Bridging the Gap between Research and Practice in Healthcare

November 10, 2016

Interest in quantitative image analysis and visualization in healthcare, from population-level research studies to patient-specific analyses, has grown rapidly in the recent past. Physicians and researchers have recognized how high-performance computing (HPC), Big Data, machine intelligence, and visualization can complement and even drive their work. Take research in ultrasound, where visualization systems for augmented reality have guided needle insertion. For such large-scale research, the application of advanced image analysis and visualization techniques has found significant support.

These techniques have become available through open-source platforms and applications hosted by Kitware. Admittedly, we have helped numerous companies adopt medical computing techniques for their products. We used the three-dimensional (3D) visualization capabilities of 3D Slicer, for example, to prototype a high-throughput, ultrasound-based, optical imaging system for SonoVol.

Despite their clear utility and royalty-free distribution, the application of image analysis and visualization techniques at the clinical level, where the execution of most health-care effort occurs, has remained limited. In fact, the adoption of these techniques has generally stayed with advanced clinical research projects. As a result, both academia and industry report the presence of a gap between them (i.e., between algorithms and clinical applications).

To characterize the gap between the scientific and medical communities, I will participate in a workshop on medical image analysis and visualization at The International Conference for High Performance Computing, Networking, Storage and Analysis (SC16). The workshop, titled “Taking Supercomputing to the Clinic: Medical Image Analysis and Visualization,” will take place on Monday, November 14, 2016, from 9:00 am to 5:30 pm in room 250-E. The goal of the workshop mirrors one of the goals of Kitware: To bring together engineers, mathematicians, research scientists, surgeons, radiologists, and other medical professionals to work toward sustainable solutions that bridge academia and industry and that accelerate the pace of research and product development.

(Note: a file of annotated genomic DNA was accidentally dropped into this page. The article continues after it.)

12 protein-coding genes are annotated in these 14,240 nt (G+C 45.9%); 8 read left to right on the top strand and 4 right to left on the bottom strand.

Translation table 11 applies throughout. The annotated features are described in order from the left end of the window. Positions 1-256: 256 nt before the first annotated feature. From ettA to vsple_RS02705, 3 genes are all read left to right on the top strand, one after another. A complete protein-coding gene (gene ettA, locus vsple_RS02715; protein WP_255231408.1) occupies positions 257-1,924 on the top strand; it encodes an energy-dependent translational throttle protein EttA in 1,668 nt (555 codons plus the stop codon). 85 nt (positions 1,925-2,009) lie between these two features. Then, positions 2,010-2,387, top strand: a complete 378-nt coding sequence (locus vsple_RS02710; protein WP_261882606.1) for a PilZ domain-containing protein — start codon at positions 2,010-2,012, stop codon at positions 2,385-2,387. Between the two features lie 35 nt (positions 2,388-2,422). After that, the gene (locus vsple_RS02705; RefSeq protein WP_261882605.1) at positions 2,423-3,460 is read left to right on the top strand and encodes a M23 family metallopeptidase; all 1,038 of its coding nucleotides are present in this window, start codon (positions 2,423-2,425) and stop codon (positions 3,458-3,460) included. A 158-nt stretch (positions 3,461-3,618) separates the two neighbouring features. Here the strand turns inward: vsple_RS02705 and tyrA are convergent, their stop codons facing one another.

Dr. Sorin Mitran (professor of mathematics, University of North Carolina at Chapel Hill) simulates the flow of air through the upper airways of a child with respiratory problems.
Dr. Sorin Mitran (professor of mathematics, University of North Carolina at Chapel Hill) simulates the flow of air through the upper airways of a child with respiratory problems.

Along with Ron Kikinis, MD, from Brigham and Women’s Hospital and Harvard Medical School, I will present “Evolving themes for HPC in medical imaging.” In particular, we will highlight several successes, missed predictions, and future opportunities for HPC in research and clinical medical imaging, including ongoing work in modeling biological processes spanning molecular interactions, electrical activity modeling, blood flow simulation, and tissue-level anatomic motion assessment. Through our presentation and others, the workshop will identify what we need to link the research and practice of image analysis and visualization in healthcare. I invite you to join the workshop and learn how we can improve the healthcare field. I also invite you to stop by the Kitware booth (#3437) to further discuss how HPC relates to medical image analysis and visualization. At the booth, my team members and I will happily overview both collaboration and employment opportunities.

Beyond medical imaging techniques, Kitware team members will provide insights into the field of HPC and visualization throughout SC16. In particular, they will highlight in situ computation with ParaView Catalyst, which has run on over one million cores. To learn about the variety of activities at which you can find us at the conference, check out our event listing. We look forward to seeing you in Salt Lake City!

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